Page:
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Burden of Proof

Exclusion of Liability for Negligence

Non Est Factum, Plea

Perils of the Sea


Pleading, The old system of
Last updated: 21-Jun-2015

Per Lord Esher MR in The Glendarroch [1894] P 226:

The old system of pleading, so far as it is a logical exercise carried into practice, was this, that the pleading should follow the burden of proof, so as to show distinctly which part of the transaction lay upon each person to prove. There was a declaration, which showed what the plaintiff had to prove in the first instance. There was the plea, which was prepared to show what the defendant was prepared to prove in answer to that; there was the replication, which admitted the plea was sufficient answer to the plaintiff unless he could answer it. But the replication might answer the plea so as to reinforce the declaration, and show that, by reason of what was in the replication, the plea had become, although prima facie an answer, not a sufficient one, and that the declaration was restored. That was the system and the logical system of the old pleading, for the purpose of the conduct of the trial, to show how the evidence and the proof was to be regulated. The declaration stated the bill of lading, and relying on the first and substantive part of the bill of lading alleged non-delivery. …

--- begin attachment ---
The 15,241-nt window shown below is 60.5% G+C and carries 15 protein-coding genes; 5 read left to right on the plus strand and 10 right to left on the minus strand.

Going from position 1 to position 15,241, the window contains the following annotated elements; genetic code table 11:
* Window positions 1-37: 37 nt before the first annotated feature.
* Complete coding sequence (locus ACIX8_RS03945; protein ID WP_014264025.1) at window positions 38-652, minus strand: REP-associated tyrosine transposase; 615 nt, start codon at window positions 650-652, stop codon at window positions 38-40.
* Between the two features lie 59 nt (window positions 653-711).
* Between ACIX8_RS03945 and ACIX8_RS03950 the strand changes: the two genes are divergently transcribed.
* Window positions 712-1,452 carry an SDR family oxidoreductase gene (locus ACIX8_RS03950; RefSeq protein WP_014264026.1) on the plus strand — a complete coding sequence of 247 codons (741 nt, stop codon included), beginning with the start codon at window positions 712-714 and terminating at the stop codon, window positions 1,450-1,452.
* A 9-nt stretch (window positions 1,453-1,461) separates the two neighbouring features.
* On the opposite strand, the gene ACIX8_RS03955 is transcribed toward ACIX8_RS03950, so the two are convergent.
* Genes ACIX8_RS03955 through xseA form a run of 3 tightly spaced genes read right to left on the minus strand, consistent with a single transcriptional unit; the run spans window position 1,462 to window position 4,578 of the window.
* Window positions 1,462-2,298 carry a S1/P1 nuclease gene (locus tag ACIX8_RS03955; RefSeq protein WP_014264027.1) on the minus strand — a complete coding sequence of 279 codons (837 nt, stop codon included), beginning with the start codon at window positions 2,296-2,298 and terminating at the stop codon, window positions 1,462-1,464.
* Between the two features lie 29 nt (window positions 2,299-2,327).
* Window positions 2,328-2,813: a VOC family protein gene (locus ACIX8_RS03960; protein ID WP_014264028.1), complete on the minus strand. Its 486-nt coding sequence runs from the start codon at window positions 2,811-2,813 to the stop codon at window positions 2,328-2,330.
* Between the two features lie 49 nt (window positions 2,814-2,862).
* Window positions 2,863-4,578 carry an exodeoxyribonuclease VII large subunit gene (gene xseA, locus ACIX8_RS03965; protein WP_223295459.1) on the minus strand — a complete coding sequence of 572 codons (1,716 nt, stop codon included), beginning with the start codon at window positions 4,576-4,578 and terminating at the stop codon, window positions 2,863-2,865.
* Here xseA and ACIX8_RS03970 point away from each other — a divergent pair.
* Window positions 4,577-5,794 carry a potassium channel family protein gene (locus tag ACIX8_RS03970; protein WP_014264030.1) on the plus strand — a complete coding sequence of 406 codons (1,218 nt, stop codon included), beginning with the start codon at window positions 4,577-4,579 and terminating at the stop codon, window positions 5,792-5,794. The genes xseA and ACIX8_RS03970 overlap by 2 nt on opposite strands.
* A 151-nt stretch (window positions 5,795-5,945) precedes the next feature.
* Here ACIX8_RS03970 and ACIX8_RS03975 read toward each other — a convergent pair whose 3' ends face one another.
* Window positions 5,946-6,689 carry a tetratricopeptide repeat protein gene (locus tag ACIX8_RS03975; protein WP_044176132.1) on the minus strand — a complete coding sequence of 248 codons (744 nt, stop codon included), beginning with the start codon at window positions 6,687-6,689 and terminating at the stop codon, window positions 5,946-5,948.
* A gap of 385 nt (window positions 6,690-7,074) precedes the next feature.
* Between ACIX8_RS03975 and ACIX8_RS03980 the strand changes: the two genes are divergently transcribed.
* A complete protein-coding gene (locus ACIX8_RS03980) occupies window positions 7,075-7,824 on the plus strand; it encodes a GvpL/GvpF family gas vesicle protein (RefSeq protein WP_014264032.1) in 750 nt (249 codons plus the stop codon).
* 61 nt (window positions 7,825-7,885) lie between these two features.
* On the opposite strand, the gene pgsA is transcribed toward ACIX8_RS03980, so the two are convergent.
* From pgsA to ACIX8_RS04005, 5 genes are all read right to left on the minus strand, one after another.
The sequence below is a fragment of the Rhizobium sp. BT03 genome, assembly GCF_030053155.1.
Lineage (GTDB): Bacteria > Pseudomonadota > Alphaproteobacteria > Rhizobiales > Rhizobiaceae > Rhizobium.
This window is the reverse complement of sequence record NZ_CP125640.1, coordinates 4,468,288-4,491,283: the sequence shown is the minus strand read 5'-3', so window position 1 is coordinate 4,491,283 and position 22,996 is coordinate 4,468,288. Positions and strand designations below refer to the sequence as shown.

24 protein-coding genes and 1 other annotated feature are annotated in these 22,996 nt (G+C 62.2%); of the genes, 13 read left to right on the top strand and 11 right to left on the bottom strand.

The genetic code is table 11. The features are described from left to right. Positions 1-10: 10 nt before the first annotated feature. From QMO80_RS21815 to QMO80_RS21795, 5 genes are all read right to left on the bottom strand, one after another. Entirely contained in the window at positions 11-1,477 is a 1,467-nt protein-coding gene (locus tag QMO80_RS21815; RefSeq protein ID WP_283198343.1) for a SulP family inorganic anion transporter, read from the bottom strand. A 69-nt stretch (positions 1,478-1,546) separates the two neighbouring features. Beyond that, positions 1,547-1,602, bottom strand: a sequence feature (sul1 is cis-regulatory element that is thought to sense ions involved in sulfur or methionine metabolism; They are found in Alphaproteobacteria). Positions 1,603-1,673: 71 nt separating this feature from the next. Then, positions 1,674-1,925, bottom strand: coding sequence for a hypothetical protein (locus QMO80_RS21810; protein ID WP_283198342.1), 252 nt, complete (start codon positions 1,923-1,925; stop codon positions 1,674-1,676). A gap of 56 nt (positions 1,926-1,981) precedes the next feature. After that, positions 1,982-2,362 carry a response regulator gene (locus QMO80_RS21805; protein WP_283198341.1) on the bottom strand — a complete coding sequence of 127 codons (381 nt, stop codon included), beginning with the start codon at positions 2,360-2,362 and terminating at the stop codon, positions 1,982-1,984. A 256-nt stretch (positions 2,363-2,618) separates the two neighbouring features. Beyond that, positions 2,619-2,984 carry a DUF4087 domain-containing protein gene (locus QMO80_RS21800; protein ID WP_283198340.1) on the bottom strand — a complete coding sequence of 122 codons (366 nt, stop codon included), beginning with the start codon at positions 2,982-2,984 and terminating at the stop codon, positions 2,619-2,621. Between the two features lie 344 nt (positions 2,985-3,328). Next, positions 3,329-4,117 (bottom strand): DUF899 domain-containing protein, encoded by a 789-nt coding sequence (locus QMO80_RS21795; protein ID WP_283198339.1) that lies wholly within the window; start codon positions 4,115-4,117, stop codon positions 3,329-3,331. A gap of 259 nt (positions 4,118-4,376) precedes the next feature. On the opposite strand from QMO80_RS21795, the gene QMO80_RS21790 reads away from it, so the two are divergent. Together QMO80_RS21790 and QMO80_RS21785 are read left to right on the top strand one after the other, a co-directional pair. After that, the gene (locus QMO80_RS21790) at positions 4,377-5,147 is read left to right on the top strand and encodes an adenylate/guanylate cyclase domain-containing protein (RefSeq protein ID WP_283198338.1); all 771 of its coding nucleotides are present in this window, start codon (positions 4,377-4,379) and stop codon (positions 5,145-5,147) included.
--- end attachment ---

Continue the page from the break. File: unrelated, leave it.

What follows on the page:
Therefore the declaration was as I say. That showed what the plaintiff had to prove in the first instance, and the moment he did prove what was in his declaration, that was his case. Then came the defendant, and he had to answer that case. Then the plea is stated: "It is true that that is the contract, but the non-delivery was the result of a peril of the sea." He followed, therefore, the terms of the exception construed in their ordinary sense, that is, that the loss was a loss by perils of the sea. …

Then you have a long succession of cases, all setting out a replication, and that replication in the given case is: "Yes, it is true there was a loss by perils of the sea within the prima facie exception, but that was brought about by the negligence Then you have a long succession of cases, all setting out a replication, and that replication in the given case is: "Yes, it is true there was a loss by perils of the sea within the prima facie exception, but that was brought about by the negligence.


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